I was really excited to learn about this translated work. I’ve been wanting to dive into more translated work and I was even more curious because it was such a beloved Japanese Classic. I’m curious to check out the movie when it releases, but definitely want to take the time to read the story first.
Meet the Author
Genzaburō Yoshino (1899-1981) was a Japanese writer and publisher. In 1935, he became director of a collection of educational books for young people. Yoshino stepped in to write How Do You Live? when Yūzō Yamamoto, the expected writer, fell ill. Since its debut as a novel and guide to philosophy for young people, How Do You Live? has been re-edited and republished more than eighty times, a reflection of the changing times and culture in Japan.
Meet the Translator
Bruno Navasky is a teacher and writer, whose work as a translator and editor includes Festival in My Heart: Poems by Japanese Children and Poem in Your Pocket for Young Poets. He was the founding editor of American Poet, the journal of The Academy of American Poets, where he now serves on the board of directors. He lives and works in New York City.
About The Book
Title: How Do You Live?
Author: Genzaburo Yoshino
Translator: Bruno Navasky
Forward by: Neil Gaiman
Publisher: Algonquin Young Readers
Publishing Date: October 26th, 2021
Page Length: 288
Genre: Classic | Japanese Literature
Age Range: YA
Rep: Asian (Japanese)
Anime master Hayao Miyazaki’s favorite childhood book, in English for the first time.
First published in 1937, Genzaburō Yoshino’s How Do You Live? has long been acknowledged in Japan as a crossover classic for young readers. Academy Award–winning animator Hayao Miyazaki (Spirited Away, My Neighbor Totoro, Howl’s Moving Castle) has called it his favorite childhood book and announced plans to emerge from retirement to make it the basis of a final film.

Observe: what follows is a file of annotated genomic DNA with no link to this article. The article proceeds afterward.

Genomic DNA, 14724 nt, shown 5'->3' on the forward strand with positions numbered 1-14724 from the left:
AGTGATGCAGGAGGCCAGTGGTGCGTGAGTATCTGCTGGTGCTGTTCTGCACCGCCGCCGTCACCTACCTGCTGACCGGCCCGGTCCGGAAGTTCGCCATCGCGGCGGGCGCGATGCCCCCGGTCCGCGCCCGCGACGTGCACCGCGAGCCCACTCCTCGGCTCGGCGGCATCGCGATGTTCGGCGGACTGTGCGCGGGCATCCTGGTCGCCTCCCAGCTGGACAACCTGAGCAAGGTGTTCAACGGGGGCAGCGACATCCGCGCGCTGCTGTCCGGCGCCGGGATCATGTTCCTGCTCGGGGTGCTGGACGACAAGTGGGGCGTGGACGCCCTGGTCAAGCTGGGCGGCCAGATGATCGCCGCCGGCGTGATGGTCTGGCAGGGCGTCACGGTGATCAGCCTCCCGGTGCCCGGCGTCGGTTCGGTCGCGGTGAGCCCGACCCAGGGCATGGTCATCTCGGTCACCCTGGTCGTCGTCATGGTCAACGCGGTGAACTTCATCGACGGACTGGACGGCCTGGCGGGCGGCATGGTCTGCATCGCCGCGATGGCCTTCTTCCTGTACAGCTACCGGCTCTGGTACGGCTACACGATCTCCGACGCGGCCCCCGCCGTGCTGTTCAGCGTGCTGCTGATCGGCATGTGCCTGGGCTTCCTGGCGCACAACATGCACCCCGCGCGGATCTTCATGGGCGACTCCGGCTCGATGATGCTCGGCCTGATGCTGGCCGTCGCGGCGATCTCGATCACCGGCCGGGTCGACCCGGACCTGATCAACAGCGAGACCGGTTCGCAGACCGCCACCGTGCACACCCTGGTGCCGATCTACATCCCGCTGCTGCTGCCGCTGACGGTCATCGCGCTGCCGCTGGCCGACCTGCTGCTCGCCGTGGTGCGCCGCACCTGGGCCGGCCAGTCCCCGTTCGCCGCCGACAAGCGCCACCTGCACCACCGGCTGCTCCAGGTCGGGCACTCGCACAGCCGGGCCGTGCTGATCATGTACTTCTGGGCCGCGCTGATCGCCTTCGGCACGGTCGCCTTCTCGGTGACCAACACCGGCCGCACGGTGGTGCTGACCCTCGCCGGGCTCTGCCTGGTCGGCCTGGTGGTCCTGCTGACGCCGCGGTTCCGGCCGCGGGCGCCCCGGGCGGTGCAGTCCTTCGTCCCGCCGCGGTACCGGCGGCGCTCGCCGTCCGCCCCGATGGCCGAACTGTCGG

How Do You Live? is narrated in two voices. The first belongs to Copper, fifteen, who after the death of his father must confront inevitable and enormous change, including his own betrayal of his best friend. In between episodes of Copper’s emerging story, his uncle writes to him in a journal, sharing knowledge and offering advice on life’s big questions as Copper begins to encounter them. Over the course of the story, Copper, like his namesake Copernicus, looks to the stars, and uses his discoveries about the heavens, earth, and human nature to answer the question of how he will live.
This first-ever English-language translation of a Japanese classic about finding one’s place in a world both infinitely large and unimaginably small is perfect for readers of philosophical fiction like The Alchemist and The Little Prince, as well as Miyazaki fans eager to understand one of his most important influences.
First published in 1937, Genzaburo Yoshino’s enchanting novel HOW DO YOU LIVE? is finally available in English for the first time. Award-winning filmmaker Hayao Miyazaki (Spirited Away, Howl’s Moving Castle) has long referred to this coming-of-age classic beloved by millions of Japanese readers as not only a major influence on his work but also his favorite childhood book, and he has recently announced plans to base his final film on it. Brilliantly translated by Bruno Navasky and with a foreword by fantasy master Neil Gaiman, who wrote the English-language adaptation of Miyazaki’s Princess Mononoke, this new edition will introduce legions of new readers to Yoshino’s timeless tale.
“A teen ponders the complexities of life, history, and humanity in this 1937 classic from Japan being animated by Hayao Miyazaki… Simple and beautiful seasonal details reflect Copper’s emotional journey. Small glimpses into prewar Japanese life and culture, including tofu making, school social hierarchies, city life, and the intricacies and symbolism of words, contribute to the atmosphere. A foreword by Neil Gaiman perfectly captures the mood and significance of this book, a childhood favorite of Miyazaki’s and one that is sure to find a select, but eager, readership outside its homeland. A quiet, introspective look at life and how to be human.”
–Kirkus Reviews (starred review)
“A deeply thoughtful Japanese classic…a gentle tale of self-discovery and reflection, and a compassionate guidebook on integrity punctuated by rich sensory details…Yoshino’s timeless lessons will resonate with sensitive readers young and old.”
–Publishers Weekly (starred review)
“A beguiling … and ruminative coming-of-age tale … to excite interest and—happily—inspire thought.”